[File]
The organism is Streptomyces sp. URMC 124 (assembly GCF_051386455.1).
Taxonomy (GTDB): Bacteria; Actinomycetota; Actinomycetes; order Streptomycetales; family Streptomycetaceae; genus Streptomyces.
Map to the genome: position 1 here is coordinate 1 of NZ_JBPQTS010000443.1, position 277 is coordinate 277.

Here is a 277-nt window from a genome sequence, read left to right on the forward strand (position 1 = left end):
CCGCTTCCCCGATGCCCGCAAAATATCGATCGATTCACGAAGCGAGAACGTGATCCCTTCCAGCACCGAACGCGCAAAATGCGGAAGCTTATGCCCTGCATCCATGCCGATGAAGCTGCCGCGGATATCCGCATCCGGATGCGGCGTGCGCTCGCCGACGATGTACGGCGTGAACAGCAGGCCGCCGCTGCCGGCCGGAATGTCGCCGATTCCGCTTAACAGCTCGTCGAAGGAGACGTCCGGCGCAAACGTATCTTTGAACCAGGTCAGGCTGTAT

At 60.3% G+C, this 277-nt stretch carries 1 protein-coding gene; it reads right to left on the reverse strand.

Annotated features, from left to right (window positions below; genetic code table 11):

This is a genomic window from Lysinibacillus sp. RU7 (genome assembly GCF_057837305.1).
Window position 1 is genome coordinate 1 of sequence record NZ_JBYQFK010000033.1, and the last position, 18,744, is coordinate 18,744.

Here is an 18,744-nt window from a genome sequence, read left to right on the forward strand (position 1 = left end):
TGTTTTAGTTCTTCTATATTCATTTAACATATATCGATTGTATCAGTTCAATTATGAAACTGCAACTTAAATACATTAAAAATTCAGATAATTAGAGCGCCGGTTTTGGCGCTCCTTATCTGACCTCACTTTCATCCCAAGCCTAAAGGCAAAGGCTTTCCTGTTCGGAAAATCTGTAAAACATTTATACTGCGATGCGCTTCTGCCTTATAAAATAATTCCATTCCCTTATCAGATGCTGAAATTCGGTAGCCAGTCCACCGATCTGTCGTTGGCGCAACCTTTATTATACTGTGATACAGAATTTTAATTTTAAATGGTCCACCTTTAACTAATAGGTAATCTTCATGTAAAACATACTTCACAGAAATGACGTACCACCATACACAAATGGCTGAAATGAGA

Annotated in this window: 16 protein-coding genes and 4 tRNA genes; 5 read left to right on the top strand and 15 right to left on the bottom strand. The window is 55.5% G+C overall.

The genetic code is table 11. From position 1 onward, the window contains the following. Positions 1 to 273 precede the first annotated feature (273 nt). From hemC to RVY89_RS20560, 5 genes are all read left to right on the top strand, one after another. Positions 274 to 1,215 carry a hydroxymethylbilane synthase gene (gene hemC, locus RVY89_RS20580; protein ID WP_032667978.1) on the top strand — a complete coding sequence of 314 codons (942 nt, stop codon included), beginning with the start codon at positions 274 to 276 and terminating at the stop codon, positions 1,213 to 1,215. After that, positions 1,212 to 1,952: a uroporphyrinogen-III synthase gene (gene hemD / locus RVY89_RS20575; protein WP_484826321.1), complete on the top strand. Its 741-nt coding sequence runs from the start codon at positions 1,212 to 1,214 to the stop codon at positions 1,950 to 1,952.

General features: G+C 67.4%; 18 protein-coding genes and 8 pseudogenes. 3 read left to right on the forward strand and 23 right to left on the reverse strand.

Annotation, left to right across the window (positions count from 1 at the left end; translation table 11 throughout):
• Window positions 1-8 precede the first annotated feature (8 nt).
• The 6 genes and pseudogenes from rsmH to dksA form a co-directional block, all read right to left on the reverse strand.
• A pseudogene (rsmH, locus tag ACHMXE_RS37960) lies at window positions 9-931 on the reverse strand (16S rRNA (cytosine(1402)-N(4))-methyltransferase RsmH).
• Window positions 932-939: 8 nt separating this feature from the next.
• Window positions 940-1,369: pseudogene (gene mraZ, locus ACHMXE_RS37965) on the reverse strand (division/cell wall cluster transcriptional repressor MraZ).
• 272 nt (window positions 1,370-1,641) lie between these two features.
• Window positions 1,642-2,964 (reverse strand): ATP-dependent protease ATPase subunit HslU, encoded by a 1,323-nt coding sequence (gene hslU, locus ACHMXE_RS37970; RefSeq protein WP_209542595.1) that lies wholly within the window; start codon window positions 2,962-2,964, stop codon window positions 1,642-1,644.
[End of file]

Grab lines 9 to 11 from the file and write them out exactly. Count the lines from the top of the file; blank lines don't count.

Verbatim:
Window position 1 is genome coordinate 1 of sequence record NZ_JBYQFK010000033.1, and the last position, 18,744, is coordinate 18,744.

Here is an 18,744-nt window from a genome sequence, read left to right on the forward strand (position 1 = left end):
TGTTTTAGTTCTTCTATATTCATTTAACATATATCGATTGTATCAGTTCAATTATGAAACTGCAACTTAAATACATTAAAAATTCAGATAATTAGAGCGCCGGTTTTGGCGCTCCTTATCTGACCTCACTTTCATCCCAAGCCTAAAGGCAAAGGCTTTCCTGTTCGGAAAATCTGTAAAACATTTATACTGCGATGCGCTTCTGCCTTATAAAATAATTCCATTCCCTTATCAGATGCTGAAATTCGGTAGCCAGTCCACCGATCTGTCGTTGGCGCAACCTTTATTATACTGTGATACAGAATTTTAATTTTAAATGGTCCACCTTTAACTAATAGGTAATCTTCATGTAAAACATACTTCACAGAAATGACGTACCACCATACACAAATGGCTGAAATGAGA